Earlier this year, reports surfaced of a surviving Nintendo PlayStation prototype from the short-lived partnership between the two video game giants. Many were sceptical if the device was real. But now there's video of the prototype powering on and playing games.
Video footage of the Nintendo PlayStation prototype comes via Engadget, who also have an in-depth interview with father-and-son owners Terry and Dan Diebold. The elder Diebold explains that he got the prototype at a bankruptcy auction of a company where former Sony Interactive Entertainment CEO Olaf Olafsson worked.
The company I worked for, Advanta Corporation, they filed for bankruptcy (November 8th, 2009). When they did that, we purged the buildings. What you do is you take pictures, you itemize, and then they had an online auction. And I had gotten into the auction myself because there were a few things I wanted to buy. So I knew what were in certain lots. And when they called out the certain lot number, I raised my panel and I ended up winning it. You want to hear the ridiculous price? $US75.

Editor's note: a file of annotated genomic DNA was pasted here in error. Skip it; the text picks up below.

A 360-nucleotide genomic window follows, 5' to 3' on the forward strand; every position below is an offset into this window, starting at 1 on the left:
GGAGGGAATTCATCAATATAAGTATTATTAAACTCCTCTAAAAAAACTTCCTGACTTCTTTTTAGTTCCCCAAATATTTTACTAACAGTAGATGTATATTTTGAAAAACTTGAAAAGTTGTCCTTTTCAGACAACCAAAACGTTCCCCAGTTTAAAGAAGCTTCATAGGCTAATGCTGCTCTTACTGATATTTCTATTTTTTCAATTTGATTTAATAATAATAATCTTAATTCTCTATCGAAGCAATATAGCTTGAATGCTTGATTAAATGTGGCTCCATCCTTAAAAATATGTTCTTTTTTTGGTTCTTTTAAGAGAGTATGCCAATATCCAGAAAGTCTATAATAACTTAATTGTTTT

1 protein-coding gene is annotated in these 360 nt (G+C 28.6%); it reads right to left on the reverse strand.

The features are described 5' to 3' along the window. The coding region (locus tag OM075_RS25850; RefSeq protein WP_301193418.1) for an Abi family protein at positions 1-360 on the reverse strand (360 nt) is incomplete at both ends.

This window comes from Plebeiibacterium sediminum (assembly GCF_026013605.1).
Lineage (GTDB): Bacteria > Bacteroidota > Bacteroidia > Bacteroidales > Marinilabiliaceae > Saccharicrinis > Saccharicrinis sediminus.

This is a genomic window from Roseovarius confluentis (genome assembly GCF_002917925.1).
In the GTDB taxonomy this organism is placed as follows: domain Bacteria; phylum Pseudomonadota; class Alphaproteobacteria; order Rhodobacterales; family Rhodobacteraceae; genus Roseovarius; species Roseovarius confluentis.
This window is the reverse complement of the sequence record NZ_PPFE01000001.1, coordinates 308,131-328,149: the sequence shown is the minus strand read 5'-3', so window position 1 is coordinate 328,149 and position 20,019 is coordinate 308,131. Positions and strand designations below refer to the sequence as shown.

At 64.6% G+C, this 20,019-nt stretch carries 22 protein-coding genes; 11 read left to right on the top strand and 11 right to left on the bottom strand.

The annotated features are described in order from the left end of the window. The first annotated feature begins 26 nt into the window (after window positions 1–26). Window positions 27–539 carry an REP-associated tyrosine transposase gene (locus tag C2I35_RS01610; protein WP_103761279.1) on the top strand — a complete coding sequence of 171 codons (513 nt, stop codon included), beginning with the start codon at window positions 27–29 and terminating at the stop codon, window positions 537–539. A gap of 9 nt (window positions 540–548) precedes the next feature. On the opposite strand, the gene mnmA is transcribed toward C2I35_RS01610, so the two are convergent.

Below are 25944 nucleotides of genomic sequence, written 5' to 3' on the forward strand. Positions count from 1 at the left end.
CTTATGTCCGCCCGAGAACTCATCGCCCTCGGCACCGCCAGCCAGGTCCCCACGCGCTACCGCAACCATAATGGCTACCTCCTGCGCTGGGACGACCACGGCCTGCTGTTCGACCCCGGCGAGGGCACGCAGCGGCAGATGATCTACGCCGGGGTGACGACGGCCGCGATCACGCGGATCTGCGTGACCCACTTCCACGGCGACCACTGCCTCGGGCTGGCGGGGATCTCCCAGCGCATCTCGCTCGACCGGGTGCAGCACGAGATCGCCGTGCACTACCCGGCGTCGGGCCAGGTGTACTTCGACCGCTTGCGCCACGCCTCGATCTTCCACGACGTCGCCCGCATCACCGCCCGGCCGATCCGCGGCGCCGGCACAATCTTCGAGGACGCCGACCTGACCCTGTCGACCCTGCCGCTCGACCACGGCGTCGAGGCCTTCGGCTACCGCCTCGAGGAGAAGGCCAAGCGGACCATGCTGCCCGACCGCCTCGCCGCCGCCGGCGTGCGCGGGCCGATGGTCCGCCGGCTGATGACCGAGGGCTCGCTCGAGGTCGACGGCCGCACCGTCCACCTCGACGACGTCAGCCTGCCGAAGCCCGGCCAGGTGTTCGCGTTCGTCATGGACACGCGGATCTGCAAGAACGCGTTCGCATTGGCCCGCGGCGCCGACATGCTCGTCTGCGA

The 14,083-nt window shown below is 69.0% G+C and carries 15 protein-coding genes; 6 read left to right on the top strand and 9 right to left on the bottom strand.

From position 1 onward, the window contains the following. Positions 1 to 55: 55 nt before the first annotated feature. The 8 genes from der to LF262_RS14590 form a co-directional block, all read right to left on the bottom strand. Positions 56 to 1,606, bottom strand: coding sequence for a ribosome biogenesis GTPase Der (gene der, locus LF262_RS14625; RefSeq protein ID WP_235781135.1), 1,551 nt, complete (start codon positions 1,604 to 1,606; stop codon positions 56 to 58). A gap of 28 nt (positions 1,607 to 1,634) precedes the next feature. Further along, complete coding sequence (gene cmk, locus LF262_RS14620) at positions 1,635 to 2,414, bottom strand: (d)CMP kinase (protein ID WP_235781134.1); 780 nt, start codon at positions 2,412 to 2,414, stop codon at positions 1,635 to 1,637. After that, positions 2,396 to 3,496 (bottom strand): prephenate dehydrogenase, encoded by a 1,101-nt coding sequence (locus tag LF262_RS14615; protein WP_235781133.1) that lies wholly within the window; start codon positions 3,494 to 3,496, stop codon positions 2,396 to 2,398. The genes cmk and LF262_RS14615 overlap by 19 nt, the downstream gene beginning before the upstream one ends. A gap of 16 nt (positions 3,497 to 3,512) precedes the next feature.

It should be noted that the games shown in the video are running off SNES cartridges. And while the CD drive for the hybrid device doesn't work -- intentionally disabled, it seems -- chips with Nintendo and Sony branding can be seen in pictures of the motherboard.
So, while this rare piece of gaming history isn't fully functional, the documentation in the video appears to prove that this Nintendo Playstation is the result of a failed joint effort that could have changed gaming history. Head over to Engadget for the whole story.